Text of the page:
The path for a whole-hearted living, according to Dr. Brown’s research, is to be willing to let go of who we think we should be in order to be who we are. To be willing to plunge into something where there are no guarantees, to invest in a relationship that may or may not work out, to practice gratitude in times of terror, to believe we’re enough, and ultimately to simply stop controlling and predicting life and just…live it. She concludes that “joy comes to us in moments – ordinary moments. We risk missing out on joy when we get too busy chasing down the extraordinary”.

And like Marianne Power eventually realizes – happiness depends on getting up in the morning and being a decent person. Or like her Irish mother, eloquently put it, just “do no harm”.

In the end, there is a truth that when we stop pursuing happiness and the ‘perfect’ life, we will encounter all that matters and we need.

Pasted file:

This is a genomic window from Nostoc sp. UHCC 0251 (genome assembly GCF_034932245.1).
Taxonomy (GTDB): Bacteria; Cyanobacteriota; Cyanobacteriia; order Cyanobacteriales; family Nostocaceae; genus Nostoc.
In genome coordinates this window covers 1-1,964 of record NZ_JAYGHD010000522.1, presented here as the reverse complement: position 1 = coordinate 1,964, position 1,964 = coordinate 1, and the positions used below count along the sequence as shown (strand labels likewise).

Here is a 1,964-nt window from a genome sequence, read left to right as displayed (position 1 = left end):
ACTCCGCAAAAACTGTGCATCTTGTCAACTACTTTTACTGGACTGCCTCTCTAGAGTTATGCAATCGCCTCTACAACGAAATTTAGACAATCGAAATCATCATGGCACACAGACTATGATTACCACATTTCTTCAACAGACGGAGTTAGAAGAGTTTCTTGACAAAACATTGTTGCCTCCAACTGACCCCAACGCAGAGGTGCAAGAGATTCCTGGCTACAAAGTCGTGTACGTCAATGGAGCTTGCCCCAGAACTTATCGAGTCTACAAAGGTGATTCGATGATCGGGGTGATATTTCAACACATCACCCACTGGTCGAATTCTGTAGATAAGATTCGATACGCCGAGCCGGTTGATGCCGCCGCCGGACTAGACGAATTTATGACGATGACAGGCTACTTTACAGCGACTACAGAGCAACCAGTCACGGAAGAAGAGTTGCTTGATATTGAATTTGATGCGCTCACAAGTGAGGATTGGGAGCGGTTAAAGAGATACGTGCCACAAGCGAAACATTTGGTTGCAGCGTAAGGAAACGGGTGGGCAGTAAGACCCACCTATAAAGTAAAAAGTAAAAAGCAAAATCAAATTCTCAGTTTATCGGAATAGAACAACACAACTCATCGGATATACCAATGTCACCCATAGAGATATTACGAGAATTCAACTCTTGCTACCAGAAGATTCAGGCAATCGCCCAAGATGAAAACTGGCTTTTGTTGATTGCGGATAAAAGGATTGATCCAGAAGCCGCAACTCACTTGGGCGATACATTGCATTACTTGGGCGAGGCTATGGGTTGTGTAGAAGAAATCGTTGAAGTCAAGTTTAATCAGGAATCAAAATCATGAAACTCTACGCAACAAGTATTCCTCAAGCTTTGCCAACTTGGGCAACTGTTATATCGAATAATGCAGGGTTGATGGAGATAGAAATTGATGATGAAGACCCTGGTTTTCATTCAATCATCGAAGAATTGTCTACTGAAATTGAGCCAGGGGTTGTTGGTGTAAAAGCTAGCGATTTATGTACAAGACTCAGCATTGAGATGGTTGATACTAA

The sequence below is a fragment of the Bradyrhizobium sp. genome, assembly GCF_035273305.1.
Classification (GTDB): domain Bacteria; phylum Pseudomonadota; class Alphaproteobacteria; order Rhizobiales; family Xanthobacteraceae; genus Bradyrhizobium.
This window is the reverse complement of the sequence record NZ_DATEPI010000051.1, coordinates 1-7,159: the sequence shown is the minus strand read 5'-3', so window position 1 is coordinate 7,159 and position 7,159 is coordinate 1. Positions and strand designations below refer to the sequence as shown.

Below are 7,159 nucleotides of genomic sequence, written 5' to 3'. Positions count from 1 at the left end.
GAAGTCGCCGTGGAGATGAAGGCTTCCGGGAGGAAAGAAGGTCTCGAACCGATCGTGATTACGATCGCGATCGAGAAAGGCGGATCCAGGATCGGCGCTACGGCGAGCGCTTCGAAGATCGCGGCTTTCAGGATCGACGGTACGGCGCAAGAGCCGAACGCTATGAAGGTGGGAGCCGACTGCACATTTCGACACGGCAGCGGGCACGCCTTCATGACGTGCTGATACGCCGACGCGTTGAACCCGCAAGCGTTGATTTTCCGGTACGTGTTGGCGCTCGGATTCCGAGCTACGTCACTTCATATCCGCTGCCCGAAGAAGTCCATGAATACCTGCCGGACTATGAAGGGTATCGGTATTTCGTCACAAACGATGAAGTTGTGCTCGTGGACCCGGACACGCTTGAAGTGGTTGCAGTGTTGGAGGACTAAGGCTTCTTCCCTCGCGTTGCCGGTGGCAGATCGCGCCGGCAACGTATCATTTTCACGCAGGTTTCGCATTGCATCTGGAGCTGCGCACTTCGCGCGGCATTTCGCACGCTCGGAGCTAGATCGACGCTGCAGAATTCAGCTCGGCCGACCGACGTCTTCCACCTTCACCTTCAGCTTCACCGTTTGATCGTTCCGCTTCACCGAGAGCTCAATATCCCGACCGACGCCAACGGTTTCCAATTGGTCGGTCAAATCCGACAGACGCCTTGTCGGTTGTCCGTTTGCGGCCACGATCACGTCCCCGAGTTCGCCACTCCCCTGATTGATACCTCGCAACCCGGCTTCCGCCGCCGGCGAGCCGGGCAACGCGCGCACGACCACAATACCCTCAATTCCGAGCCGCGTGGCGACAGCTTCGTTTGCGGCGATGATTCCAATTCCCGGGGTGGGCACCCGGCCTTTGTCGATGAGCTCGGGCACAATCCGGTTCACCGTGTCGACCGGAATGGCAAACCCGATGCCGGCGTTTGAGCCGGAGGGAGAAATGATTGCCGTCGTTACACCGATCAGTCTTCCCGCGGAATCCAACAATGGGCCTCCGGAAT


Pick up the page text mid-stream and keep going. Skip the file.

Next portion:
Remarkable instincts

It’s remarkable how one decision in one single moment can change your life.

It usually doesn’t take more than that.

Because it was in that precise instant that Hope could feel her reality taking a different turn.

It was that rapid, instinctive choice to get on a train that altered everything.

If she hadn’t been so bold, she would not have dared to do something extraordinary and out of character.

But she would also have not met him.

And she would not know that kindness personified does exist. That there are people who look for quality above price, who take care of others as they take care of themselves, who have a heart that is full of love to give and are open to receiving the care they deserve.

She would not know that relationships could be mutually fulfilling.

Or that you could fall in love with someone for the person they motivate you to be. Who boosts your incentives and pushes you to improve. Who wants to be together no matter how little free time is available and who dreams of a future in which you both are.

Had she not been so determined to take a leap, she would not have realised that some risks are worth taking.

Because if they work out, they are simply marvellous.